doc <- content(document[[1]])
## [1] "United NationsA /71/PV.62"
## [2] "General Assembly Official Records"
## [3] "Seventy-first session"
## [4] ""
## [5] ""
## [6] "62nd plenary meeting"

Notice the difference with the excerpt from the first method. New empty lines appeared, corresponding more closely to the document. This can help to identify where the header stops in this case.

Another difference is how pages are managed. With the second method, you get the whole text at once, with page breaks symbolized with the fsymbol. With the first method, you simply had a list where 1 page = 1 element.

page_breaks <- grep("f", doc)
## [1] "fA/71/PV.62t13/12/2016"

This is the first line of the second page, with an added f in front of it.

Extract the right information

Naturally, you don’t want to stop there. Once you have the PDF document in R, you want to extract the actual pieces of text that interest you, and get rid of the rest.

That’s what this part is about.

I will use a few common tools for string manipulation in R:

  • The grep and grepl functions.
  • Base string manipulation functions (such as str_split).
  • The stringr package.

My goal is to extract all the speeches from the speakers of the document we’ve worked on so far (this one), but I don’t care about the speeches from the president.

Here are the steps I will follow:

  1. Clean the headers and footers on all pages.
  2. Get the two columns together.
  3. Find the rows of the speakers.
  4. Extract the correct rows.

I will use regular expressions (regex) regularly in the code. If you have absolutely no knowledge of it, I recommend you go follow a tutorial, because it is essential as soon as you start managing text data.

If you have some basic knowledge, that should be enough. I’m not a big expert either.

1. Clean the headers and footers on all pages.

Notice how each page contains text at the top and at the bottom that will interfere with our extraction.

# Remove header of the first page
president_row <- grep("^President:", doc)[1]
doc <- doc[(president_row + 1):length(doc)]

# Remove footer on first page
footer_row_1 <- grep("This record contains the text of speeches ", doc)[1]
footer_row_2 <- grep("f", doc)[1] - 1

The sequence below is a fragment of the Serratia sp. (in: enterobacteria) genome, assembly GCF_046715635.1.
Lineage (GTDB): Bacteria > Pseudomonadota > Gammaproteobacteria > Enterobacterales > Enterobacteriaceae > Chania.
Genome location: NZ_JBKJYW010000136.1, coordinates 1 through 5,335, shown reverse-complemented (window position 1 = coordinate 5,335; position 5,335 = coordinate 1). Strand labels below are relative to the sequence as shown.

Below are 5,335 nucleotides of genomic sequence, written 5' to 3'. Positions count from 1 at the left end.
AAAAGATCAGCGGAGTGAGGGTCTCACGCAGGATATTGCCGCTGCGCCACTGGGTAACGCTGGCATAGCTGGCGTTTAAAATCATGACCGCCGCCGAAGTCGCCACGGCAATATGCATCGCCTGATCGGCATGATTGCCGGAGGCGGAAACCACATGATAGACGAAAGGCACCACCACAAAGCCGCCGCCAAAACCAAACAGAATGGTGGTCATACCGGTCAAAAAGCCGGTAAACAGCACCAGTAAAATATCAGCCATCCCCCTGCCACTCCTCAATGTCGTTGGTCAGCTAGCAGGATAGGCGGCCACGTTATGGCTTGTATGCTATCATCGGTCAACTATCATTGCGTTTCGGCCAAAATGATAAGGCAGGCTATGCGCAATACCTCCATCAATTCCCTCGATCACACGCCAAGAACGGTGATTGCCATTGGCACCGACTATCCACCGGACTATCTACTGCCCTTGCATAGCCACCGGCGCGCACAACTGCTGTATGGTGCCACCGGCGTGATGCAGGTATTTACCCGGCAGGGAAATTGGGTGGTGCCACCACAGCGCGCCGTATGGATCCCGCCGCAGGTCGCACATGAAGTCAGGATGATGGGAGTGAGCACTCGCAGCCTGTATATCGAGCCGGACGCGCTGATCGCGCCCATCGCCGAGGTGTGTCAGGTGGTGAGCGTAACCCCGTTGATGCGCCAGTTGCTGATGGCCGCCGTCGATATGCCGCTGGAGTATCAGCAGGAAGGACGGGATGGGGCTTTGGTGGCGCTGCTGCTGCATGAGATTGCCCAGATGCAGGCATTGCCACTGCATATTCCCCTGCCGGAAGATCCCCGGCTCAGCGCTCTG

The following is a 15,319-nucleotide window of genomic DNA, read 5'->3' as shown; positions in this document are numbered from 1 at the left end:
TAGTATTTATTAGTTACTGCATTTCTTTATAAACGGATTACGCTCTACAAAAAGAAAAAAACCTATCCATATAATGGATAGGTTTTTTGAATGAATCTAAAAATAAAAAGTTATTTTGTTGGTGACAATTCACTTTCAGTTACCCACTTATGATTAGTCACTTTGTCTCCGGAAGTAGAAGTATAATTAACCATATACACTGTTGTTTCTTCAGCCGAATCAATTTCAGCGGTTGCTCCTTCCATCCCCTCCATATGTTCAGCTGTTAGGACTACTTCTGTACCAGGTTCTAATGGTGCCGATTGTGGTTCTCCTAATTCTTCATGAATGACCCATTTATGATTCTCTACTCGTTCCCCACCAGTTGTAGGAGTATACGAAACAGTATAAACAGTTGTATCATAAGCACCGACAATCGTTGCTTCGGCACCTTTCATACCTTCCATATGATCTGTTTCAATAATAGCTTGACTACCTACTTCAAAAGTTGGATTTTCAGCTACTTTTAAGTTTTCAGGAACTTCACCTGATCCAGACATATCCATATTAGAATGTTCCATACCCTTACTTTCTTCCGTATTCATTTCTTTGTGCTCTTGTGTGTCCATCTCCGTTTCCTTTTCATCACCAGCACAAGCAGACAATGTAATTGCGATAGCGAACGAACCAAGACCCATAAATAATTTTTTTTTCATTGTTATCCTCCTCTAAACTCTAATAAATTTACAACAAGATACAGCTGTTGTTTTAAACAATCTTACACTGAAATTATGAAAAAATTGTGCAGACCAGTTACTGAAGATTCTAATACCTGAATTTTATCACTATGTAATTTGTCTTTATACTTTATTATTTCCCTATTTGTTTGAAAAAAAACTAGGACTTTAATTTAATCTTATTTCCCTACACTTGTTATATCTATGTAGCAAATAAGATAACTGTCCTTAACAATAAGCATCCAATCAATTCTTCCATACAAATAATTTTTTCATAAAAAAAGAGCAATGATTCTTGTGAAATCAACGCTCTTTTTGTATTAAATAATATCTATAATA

doc <- doc[- c(footer_row_1:footer_row_2)]

# Remove headers on other pages
header_rows <- grep("^f", doc) # Remember: f are for page breaks
doc[header_rows] <- "page" # I put a marker here that will be useful later
doc <- doc[- (header_rows - 1)]

Now, our document is a bit cleaner. Next step is to do something about the two columns, which is super annoying.

2. Get the two columns together.

My idea (there might be better ones) is to use the str_split function to split the rows every time two spaces appear (i.e. it’s not a normal sentence).

Then, because sometimes there are multiple spaces together at the beginning of the rows, I detect where there is text, where there is not, and I pick the elements with text.

It’s a bit arbitrary, you’ll see, but it works:

doc_split <- strsplit(doc, "") # Split each row whene there are 2 spaces
doc_split <- lapply(doc_split, function(x) {
# For each element, extract:
#- doc1 that is the first column.
#- doc2 that is the second column.
doc1 <- x[1:8][x[1:8] != ""][1] # The first piece of text that's not empty
if ( doc1 <- ""
# doc2 takes the next non-empty piece of text
doc2 <- x[x != ""]
if (doc1 != "") doc2 <- doc2[-1]
if (length(doc2) == 0) doc2 <- ""
# Sometimes there is more text needed to be extracted.
# I try to give it to either doc1 or doc2 depending on the size of it.
while (sum(nchar(doc2)) > 65) {
doc1 <- paste(doc1, doc2[1], collapse = " ")
doc2 <- doc2[-1]
# Clean it before returning it
doc2 <- paste(doc2, collapse = " ")
doc1 <- str_trim(doc1) # stringr::str_trim trim the spaces before/after
doc2 <- str_trim(doc2)
list(doc1 = doc1, doc2 = doc2)
doc1 <- sapply(doc_split, `[[`, 1) # First column
doc2 <- sapply(doc_split, `[[`, 2) # Second column

Now, let’s put it together, thanks to the marker page that we added earlier: